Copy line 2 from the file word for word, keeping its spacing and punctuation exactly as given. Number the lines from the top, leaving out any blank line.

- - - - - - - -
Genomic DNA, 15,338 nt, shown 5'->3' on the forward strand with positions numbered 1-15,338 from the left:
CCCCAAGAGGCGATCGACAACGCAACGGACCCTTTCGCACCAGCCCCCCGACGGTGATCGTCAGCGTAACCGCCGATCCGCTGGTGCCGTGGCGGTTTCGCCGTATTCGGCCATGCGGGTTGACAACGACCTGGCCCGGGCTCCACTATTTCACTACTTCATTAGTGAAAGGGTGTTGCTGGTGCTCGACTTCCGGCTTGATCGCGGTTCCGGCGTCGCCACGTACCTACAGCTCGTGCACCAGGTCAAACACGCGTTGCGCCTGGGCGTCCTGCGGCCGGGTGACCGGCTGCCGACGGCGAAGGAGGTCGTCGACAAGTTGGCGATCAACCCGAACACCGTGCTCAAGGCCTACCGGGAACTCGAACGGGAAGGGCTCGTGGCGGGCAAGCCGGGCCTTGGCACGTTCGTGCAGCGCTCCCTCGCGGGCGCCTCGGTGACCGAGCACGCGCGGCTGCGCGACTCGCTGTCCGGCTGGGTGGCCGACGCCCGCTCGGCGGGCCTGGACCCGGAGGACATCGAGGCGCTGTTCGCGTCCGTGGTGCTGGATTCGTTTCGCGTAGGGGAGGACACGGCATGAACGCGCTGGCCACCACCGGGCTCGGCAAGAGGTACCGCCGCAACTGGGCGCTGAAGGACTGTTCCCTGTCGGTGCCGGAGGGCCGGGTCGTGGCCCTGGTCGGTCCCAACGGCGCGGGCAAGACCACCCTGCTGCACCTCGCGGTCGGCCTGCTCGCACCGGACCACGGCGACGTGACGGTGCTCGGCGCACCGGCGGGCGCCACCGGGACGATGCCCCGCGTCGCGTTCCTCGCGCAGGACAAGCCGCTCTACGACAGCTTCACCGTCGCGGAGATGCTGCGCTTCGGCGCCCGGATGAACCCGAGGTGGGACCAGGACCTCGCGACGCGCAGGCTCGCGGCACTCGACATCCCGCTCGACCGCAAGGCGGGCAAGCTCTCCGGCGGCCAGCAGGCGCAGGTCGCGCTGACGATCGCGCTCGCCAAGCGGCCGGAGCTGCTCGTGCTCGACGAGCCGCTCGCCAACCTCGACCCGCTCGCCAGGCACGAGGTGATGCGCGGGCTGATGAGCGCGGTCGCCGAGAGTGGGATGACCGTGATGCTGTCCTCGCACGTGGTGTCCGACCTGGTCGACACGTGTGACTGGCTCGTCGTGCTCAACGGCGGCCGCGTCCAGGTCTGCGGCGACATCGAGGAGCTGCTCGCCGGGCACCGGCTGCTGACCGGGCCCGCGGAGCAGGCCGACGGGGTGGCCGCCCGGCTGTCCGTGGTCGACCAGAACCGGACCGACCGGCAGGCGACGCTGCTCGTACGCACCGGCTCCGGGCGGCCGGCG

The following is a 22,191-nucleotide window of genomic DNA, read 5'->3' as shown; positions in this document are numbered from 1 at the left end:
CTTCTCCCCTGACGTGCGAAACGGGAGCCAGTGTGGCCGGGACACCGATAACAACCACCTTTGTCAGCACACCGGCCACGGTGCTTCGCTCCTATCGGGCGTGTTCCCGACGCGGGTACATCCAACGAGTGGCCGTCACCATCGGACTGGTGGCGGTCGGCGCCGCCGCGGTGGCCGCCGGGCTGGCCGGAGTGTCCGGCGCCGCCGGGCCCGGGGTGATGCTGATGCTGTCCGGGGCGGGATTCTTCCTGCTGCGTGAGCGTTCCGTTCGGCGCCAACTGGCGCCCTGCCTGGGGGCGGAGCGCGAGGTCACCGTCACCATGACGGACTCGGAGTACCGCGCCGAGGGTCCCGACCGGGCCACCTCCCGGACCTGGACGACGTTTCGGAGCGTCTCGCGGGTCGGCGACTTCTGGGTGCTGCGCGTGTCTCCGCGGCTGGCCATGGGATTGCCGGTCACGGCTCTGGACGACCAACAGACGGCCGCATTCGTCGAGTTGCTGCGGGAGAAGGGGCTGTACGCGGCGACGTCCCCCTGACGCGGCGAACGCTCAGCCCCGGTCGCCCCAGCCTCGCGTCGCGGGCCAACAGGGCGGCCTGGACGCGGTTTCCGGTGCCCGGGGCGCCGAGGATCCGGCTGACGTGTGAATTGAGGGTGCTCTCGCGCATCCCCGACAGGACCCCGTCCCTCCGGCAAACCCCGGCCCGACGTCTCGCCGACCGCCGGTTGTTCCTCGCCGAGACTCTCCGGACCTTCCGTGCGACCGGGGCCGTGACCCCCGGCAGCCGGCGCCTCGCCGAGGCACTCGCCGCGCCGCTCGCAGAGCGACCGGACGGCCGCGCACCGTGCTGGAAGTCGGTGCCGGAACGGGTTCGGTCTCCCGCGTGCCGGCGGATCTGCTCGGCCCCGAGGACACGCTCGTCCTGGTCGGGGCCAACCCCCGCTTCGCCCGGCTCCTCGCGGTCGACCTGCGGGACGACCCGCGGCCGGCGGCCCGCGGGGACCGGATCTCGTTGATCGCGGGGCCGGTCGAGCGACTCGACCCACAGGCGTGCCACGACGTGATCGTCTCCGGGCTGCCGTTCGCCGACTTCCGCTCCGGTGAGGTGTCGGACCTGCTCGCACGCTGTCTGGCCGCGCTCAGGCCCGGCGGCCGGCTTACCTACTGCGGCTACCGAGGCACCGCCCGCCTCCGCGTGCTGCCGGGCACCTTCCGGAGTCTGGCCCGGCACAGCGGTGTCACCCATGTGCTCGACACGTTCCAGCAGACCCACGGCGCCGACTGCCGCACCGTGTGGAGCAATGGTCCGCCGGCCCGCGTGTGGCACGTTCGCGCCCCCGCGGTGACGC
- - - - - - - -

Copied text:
CCCCAAGAGGCGATCGACAACGCAACGGACCCTTTCGCACCAGCCCCCCGACGGTGATCGTCAGCGTAACCGCCGATCCGCTGGTGCCGTGGCGGTTTCGCCGTATTCGGCCATGCGGGTTGACAACGACCTGGCCCGGGCTCCACTATTTCACTACTTCATTAGTGAAAGGGTGTTGCTGGTGCTCGACTTCCGGCTTGATCGCGGTTCCGGCGTCGCCACGTACCTACAGCTCGTGCACCAGGTCAAACACGCGTTGCGCCTGGGCGTCCTGCGGCCGGGTGACCGGCTGCCGACGGCGAAGGAGGTCGTCGACAAGTTGGCGATCAACCCGAACACCGTGCTCAAGGCCTACCGGGAACTCGAACGGGAAGGGCTCGTGGCGGGCAAGCCGGGCCTTGGCACGTTCGTGCAGCGCTCCCTCGCGGGCGCCTCGGTGACCGAGCACGCGCGGCTGCGCGACTCGCTGTCCGGCTGGGTGGCCGACGCCCGCTCGGCGGGCCTGGACCCGGAGGACATCGAGGCGCTGTTCGCGTCCGTGGTGCTGGATTCGTTTCGCGTAGGGGAGGACACGGCATGAACGCGCTGGCCACCACCGGGCTCGGCAAGAGGTACCGCCGCAACTGGGCGCTGAAGGACTGTTCCCTGTCGGTGCCGGAGGGCCGGGTCGTGGCCCTGGTCGGTCCCAACGGCGCGGGCAAGACCACCCTGCTGCACCTCGCGGTCGGCCTGCTCGCACCGGACCACGGCGACGTGACGGTGCTCGGCGCACCGGCGGGCGCCACCGGGACGATGCCCCGCGTCGCGTTCCTCGCGCAGGACAAGCCGCTCTACGACAGCTTCACCGTCGCGGAGATGCTGCGCTTCGGCGCCCGGATGAACCCGAGGTGGGACCAGGACCTCGCGACGCGCAGGCTCGCGGCACTCGACATCCCGCTCGACCGCAAGGCGGGCAAGCTCTCCGGCGGCCAGCAGGCGCAGGTCGCGCTGACGATCGCGCTCGCCAAGCGGCCGGAGCTGCTCGTGCTCGACGAGCCGCTCGCCAACCTCGACCCGCTCGCCAGGCACGAGGTGATGCGCGGGCTGATGAGCGCGGTCGCCGAGAGTGGGATGACCGTGATGCTGTCCTCGCACGTGGTGTCCGACCTGGTCGACACGTGTGACTGGCTCGTCGTGCTCAACGGCGGCCGCGTCCAGGTCTGCGGCGACATCGAGGAGCTGCTCGCCGGGCACCGGCTGCTGACCGGGCCCGCGGAGCAGGCCGACGGGGTGGCCGCCCGGCTGTCCGTGGTCGACCAGAACCGGACCGACCGGCAGGCGACGCTGCTCGTACGCACCGGCTCCGGGCGGCCGGCG